5. (C) But even if the Turks could be convinced that a beefed up, Baghdad-controlled border security force made up of peshmerga would prevent the PKK/KGK from infiltrating across the Turkey-Iraq border, that would not be enough to prevent PKK/KHK movement into Turkey. The PKK/KGK controls a section of the Iran-Iraq border and they often move between Turkey and Iraq via Iran. To convince the Turks that we have the PKK/KGK threat in northern Iraq bottled up, we would need to take control of this border as well. We expect military action would be necessary, given the PKK/KGK actually attacked an Iraqi Border Service patrol last fall that threatened to interfere with the group's movements.

6. (C) Reftel suggests blocking KGK efforts to set up front groups and to hold "political" meetings might enhance the credibility of its proposal with the Turks. But the KGK already has a front group, the Democratic Solution Party of Kurdistan, with functioning offices in a number of locations in northern Iraq and Baghdad. If existing offices aren't closed, no promise to prevent political activity will have any credibility with the Turks.

7. (S/NF) Even if we could convince the Turks that the PKK/KHK threat has been effectively bottled up, they might still balk at a request to withdraw their forces. Doing so would remove Turkey's eyes and ears on the ground. Publicly and officially, TGS asserts that their troops will remain in northern Iraq as long as the PKK/KGK threat does. They heard from senior USG officials that the US understands and accepts this. A proposal from us to do otherwise would surprise and offend them. However, there are indications that TGS may be reevaluating the intelligence value of these troops in anticipation of an Iraqi request: sensitive reporting suggests that the generals are beginning to think about a unilateral withdrawal of Turkish troops. They recognize the newly sovereign Iraqi government and the Kurdistan Regional Government, legitimated by the TAL, could object to Turkish troops' continued presence. In time, they could decide to avoid this eventuality by withdrawing before June 30 of their own accord. However, for all the reasons outlined above, the Embassy does not believe CPA's proposal will convince the Turks to withdraw their forces and could even prevent a unilateral decision to implement contingency planning in that direction.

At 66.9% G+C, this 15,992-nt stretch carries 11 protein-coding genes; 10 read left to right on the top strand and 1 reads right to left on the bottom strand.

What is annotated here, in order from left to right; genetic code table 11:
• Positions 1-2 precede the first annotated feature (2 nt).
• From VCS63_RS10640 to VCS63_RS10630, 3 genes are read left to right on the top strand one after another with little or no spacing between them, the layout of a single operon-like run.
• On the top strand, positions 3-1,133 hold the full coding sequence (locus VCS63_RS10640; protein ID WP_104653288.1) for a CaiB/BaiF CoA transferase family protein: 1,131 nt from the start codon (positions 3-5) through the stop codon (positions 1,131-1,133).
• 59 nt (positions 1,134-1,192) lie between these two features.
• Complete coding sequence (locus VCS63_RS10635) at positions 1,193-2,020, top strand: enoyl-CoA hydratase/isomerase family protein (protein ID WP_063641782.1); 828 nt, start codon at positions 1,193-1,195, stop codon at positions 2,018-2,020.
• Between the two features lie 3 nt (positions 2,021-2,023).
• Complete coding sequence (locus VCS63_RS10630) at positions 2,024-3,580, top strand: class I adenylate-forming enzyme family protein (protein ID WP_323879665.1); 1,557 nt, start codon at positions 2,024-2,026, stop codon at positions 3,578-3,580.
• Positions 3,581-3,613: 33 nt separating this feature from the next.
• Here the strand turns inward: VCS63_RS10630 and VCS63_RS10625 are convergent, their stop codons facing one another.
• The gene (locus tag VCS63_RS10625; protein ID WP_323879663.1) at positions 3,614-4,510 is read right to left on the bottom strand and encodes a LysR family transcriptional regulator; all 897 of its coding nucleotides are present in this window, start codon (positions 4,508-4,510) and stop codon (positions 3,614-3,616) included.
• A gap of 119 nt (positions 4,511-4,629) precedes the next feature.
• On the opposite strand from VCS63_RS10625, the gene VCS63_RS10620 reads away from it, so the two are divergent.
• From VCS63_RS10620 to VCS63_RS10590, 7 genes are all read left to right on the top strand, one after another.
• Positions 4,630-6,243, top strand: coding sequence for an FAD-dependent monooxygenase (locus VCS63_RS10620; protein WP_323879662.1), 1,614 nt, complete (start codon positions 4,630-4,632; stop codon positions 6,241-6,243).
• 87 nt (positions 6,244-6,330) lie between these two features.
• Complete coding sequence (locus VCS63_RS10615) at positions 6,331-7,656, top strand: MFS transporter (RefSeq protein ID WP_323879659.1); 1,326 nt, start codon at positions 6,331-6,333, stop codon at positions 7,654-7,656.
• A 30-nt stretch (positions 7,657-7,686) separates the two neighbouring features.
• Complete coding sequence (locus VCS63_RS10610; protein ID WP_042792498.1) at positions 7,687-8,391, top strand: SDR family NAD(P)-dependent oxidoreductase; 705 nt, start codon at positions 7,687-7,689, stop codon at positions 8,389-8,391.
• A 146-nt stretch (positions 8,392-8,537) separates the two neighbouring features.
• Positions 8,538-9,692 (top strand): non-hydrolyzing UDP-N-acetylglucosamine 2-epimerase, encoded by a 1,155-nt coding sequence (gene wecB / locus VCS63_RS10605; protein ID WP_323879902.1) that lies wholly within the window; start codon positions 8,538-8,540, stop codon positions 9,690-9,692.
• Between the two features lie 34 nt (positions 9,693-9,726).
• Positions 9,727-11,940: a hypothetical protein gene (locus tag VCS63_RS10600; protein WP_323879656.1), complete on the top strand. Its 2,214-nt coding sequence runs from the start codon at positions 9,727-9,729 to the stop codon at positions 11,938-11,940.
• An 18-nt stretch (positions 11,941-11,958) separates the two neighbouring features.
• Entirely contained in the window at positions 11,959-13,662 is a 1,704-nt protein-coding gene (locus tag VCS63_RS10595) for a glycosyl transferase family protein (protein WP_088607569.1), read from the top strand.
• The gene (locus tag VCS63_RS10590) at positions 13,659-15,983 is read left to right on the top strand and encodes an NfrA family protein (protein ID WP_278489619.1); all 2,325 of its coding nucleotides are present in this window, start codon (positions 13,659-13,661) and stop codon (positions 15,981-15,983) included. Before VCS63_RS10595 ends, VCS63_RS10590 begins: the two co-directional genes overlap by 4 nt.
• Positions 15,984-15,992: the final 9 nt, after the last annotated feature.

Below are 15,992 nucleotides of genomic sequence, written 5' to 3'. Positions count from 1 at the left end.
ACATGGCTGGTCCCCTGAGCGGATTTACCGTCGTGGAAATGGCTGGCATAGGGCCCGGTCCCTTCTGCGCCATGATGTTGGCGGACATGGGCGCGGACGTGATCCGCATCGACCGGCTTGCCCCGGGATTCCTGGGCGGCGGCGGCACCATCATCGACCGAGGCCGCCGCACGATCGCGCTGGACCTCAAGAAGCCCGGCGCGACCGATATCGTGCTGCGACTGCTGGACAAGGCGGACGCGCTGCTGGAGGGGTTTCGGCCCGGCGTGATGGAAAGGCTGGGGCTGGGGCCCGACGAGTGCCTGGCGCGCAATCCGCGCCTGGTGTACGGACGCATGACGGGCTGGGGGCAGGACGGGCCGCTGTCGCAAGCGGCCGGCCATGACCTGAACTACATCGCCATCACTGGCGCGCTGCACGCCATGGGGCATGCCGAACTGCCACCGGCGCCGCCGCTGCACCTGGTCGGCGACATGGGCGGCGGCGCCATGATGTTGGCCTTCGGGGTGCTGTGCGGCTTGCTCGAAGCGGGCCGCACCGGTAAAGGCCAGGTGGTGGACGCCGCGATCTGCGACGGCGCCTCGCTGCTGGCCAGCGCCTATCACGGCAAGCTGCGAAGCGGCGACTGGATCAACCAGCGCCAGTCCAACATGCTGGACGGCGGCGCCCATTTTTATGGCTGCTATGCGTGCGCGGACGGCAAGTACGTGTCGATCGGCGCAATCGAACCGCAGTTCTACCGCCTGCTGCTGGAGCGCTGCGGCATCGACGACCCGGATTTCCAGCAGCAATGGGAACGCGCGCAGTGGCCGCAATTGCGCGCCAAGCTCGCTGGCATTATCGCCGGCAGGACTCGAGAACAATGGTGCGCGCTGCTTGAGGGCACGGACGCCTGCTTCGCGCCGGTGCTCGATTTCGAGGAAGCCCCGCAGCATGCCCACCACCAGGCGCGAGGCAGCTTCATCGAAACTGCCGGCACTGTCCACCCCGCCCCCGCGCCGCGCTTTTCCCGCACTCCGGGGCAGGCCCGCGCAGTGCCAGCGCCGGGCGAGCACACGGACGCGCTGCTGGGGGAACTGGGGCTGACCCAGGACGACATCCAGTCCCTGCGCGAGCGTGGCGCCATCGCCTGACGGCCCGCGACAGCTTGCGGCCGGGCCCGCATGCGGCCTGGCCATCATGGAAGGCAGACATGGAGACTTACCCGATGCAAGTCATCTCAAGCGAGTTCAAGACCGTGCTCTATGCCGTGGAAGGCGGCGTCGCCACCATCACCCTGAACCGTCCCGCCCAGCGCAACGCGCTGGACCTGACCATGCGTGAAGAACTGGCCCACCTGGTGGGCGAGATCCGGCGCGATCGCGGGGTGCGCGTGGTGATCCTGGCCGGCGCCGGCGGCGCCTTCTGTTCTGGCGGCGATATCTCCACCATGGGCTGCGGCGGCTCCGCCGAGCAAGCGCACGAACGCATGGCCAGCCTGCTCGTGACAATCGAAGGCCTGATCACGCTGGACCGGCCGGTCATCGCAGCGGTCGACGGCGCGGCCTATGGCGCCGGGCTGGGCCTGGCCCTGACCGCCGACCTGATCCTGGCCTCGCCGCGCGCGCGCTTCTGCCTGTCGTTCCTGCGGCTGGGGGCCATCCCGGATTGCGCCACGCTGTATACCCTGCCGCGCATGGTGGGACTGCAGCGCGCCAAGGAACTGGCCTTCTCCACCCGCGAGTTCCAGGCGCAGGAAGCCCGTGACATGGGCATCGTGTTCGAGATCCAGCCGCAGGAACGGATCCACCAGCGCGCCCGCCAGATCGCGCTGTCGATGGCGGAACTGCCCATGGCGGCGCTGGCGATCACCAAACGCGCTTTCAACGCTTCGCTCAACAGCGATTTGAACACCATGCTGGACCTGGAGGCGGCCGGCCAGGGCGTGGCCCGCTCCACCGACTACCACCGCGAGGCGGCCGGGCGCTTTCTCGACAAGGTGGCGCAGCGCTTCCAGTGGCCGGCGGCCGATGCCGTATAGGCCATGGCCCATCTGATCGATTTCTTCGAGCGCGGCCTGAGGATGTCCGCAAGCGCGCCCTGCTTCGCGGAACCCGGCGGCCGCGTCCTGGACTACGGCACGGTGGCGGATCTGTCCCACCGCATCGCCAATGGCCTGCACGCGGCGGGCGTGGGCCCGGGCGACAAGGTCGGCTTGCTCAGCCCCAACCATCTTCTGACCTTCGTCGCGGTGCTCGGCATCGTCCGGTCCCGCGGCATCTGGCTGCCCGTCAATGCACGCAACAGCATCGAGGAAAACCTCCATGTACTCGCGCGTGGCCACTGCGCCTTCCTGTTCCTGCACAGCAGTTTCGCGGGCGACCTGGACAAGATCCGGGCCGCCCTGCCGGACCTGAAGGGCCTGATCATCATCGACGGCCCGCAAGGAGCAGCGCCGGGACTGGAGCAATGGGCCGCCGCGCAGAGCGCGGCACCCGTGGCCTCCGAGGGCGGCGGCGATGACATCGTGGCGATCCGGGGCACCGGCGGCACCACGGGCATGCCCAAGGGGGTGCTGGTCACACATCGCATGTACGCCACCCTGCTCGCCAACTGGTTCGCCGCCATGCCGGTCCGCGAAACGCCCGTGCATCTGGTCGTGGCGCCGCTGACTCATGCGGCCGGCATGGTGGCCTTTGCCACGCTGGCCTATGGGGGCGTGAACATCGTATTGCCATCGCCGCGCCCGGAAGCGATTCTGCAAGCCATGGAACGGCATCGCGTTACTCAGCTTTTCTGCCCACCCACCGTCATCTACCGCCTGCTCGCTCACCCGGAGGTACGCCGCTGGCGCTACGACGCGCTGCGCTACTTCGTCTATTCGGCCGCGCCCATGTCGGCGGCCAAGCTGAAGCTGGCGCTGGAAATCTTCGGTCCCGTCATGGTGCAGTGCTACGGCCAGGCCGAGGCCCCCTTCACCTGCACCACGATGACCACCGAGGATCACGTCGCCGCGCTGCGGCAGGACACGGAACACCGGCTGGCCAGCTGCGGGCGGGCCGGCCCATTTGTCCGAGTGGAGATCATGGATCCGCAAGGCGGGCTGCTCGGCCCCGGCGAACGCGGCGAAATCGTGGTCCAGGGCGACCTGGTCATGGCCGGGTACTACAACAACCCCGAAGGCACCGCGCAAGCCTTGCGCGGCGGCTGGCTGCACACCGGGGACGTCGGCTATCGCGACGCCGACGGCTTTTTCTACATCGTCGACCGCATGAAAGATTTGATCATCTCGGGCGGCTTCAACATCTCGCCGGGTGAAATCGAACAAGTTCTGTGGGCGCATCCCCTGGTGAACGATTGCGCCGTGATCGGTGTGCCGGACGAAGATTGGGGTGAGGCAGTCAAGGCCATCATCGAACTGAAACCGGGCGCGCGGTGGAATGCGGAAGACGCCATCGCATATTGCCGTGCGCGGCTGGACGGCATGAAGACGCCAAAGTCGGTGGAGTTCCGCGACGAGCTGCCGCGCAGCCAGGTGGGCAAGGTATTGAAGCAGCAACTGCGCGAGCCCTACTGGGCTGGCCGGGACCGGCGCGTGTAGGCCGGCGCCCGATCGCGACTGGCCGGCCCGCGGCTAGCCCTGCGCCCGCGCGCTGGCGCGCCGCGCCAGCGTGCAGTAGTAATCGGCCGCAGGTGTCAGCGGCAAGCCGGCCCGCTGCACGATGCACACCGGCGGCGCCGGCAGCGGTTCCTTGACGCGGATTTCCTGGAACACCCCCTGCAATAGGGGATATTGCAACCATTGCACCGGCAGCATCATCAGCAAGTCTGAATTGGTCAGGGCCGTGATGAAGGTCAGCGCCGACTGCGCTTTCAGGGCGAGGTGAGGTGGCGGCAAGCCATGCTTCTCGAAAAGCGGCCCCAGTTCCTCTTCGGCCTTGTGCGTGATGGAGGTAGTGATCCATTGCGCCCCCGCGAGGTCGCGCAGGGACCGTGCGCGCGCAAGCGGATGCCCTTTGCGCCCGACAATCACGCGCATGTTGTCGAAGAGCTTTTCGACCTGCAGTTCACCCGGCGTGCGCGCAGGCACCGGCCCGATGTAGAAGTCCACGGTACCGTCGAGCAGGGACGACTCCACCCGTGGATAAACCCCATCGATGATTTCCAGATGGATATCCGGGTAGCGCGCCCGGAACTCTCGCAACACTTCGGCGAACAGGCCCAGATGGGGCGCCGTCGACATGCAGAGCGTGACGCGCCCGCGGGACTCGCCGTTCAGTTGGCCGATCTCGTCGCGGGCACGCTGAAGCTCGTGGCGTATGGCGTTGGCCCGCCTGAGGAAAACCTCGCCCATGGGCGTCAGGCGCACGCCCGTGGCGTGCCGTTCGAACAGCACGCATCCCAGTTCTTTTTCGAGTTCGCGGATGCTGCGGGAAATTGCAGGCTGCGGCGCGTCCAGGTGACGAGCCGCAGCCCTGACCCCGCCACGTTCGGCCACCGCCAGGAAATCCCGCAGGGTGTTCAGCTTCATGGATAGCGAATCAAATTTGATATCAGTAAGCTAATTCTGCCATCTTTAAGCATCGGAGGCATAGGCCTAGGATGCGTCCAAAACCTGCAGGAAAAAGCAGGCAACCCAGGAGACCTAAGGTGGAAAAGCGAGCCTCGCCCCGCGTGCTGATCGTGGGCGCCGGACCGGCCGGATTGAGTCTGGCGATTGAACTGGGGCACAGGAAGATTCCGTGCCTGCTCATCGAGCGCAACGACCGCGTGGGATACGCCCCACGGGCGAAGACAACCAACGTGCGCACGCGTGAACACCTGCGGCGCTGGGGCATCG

8. (S/NF) Regardless of whether the Turks withdraw from Iraq, there will still be the question of how the President might handle the issue of the continued PKK/KGK presence in Iraq when he visits here in June. Turkish intelligence suggests that hardliners in Kandil Mountain are currently considering terrorist acts against Turkey by terrorist elements some of whom are already in Turkey. In conversations with the Ambassador and a number of senior US military officials, including VCJCS Gen Pace during a March visit to Washington, TGS Deputy CHOD Gen Basbug has urged the US to demonstrate the "political will" to eliminate eventually with this terrorist presence through some token military action. Basbug clearly believes that a demonstration of U.S. attitude would hasten the fragmentation of the terror group. Moving to secure that portion of the Iraq-Iran border controlled by the terrorists, if visible and effective, would also be a step in that direction, too. Such actions would relieve the domestic pressure on Turkey's politicians to press this issue with the President.

9. (U) Minimize considered.